#1140 – 1960 4c American Credo - B. Franklin

Condition
Price
Qty
- Mint Stamp(s)
Ships in 1 business day. i$0.40
$0.40
- Used Stamp(s)
Ships in 1 business day. i$0.15
$0.15
6 More - Click Here
Mounts - Click Here
Condition
Price
Qty
- MM63625 Horizontal Strip Mounts, Black, Split-back, 215 x 30 millimeters (8-7/16 x 1-3/16 inches)
Ships in 1 business day. i
$7.50
$7.50
- MM50150 Horizontal Mounts, Black, Split-back, Pre-cut, 45 x 30 millimeters (1-3/4 x 1-3/16 inches)
Ships in 1 business day. i
$3.50
$3.50
- MM4202Mystic Clear Mount 45x30mm - 50 precut mounts
Ships in 1 business day. i
$1.95
$1.95
U.S. #1140
1960-61 4¢ Benjamin Franklin
American Credo Series
 
Issue Date: March 31, 1960
City: Philadelphia, Pennsylvania
Quantity: 124,560,000
Printed By: Bureau of Engraving and Printing
Printing Method: Giori Press
Perforations:  11
Color: Olive bister and green
 
U.S. #1140 was issued in Philadelphia, where Ben Franklin made his home as one of America’s Founding Fathers. The stamp shares one of the sayings for which Franklin became famous, taken from his pamphlet, Poor Richard’s Almanack
 
American Credo
The Post Office Department released a new series of stamps in 1960 that shared well-known principles said in a few words by some of America’s early leaders. The first stamp, featuring George Washington, appeared in January 1960, with five more issued over the next year. The stamps were designed to resemble colonial currency. Also, symbols that relate to the statement are used in the designs, as well as a likeness of the author’s signature.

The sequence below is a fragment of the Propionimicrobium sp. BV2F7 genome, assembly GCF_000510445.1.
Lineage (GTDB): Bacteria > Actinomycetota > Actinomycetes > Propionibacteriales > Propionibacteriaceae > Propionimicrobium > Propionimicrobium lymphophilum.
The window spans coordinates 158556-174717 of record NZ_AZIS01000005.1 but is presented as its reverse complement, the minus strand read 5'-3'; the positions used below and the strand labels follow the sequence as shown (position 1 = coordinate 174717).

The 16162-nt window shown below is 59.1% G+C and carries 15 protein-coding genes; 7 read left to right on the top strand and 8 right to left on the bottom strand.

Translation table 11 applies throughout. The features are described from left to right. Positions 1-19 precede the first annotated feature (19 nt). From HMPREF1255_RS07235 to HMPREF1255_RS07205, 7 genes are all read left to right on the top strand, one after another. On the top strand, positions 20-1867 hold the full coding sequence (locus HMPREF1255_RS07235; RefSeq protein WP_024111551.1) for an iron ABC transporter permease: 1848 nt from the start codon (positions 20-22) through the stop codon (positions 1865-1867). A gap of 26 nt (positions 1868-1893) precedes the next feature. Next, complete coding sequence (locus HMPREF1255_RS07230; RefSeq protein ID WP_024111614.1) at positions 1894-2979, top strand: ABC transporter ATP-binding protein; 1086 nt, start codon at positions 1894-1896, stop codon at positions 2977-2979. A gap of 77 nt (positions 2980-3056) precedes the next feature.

The individual principles were chosen by one hundred distinguished Americans. The selected quotes came from Washington, Benjamin Franklin, Thomas Jefferson, Francis Scott Key, Abraham Lincoln, and Patrick Henry.
 
Benjamin Franklin (1706-90)
Benjamin Franklin was born the son of a soap and candle maker. As a youth, Franklin learned these trades, but found them unsatisfactory. So he became an apprentice to his brother Richard, a printer, at the age of 12. During this apprenticeship, Franklin started what he considered his primary, life-long occupation, printing. He also wrote many articles that were submitted and published under the pseudonym, “Mrs. Silence Dogood.” These writings demonstrated his unique wit, humor, and insight.
 
From 1733 to 1758, Franklin published Poor Richard’s Almanack. He wrote the almanac under the name of Richard Saunders, an imaginary astronomer. Poor Richard’s Almanack included astrological information, jokes, poems, and weather predictions. 
 
One of the greatest features of the almanac were Richard’s proverbs, which reflected Franklin’s philosophies of thrift, hard work, and simple living. One of these sayings is featured on the Franklin “Credo” stamp above. Other well-known Franklin sayings are: “A penny saved is a penny earned.” “God helps them that help themselves.” “Early to bed and early to rise, makes a man healthy, wealthy, and wise.”
Read More - Click Here

  • 450 Black Mounts, Split-back, containing one pack each of MM501 through MM509 450 Archival-Quality Mystic Mounts

    Mystic mounts are the best way to keep your stamps safe and looking great for years to come.  Stamps are held securely in place against a black background – making the colors "pop" and adding definition to perforations.  With this mount package you'll get 50 split-back mounts of each size collectors most commonly use.

    $29.50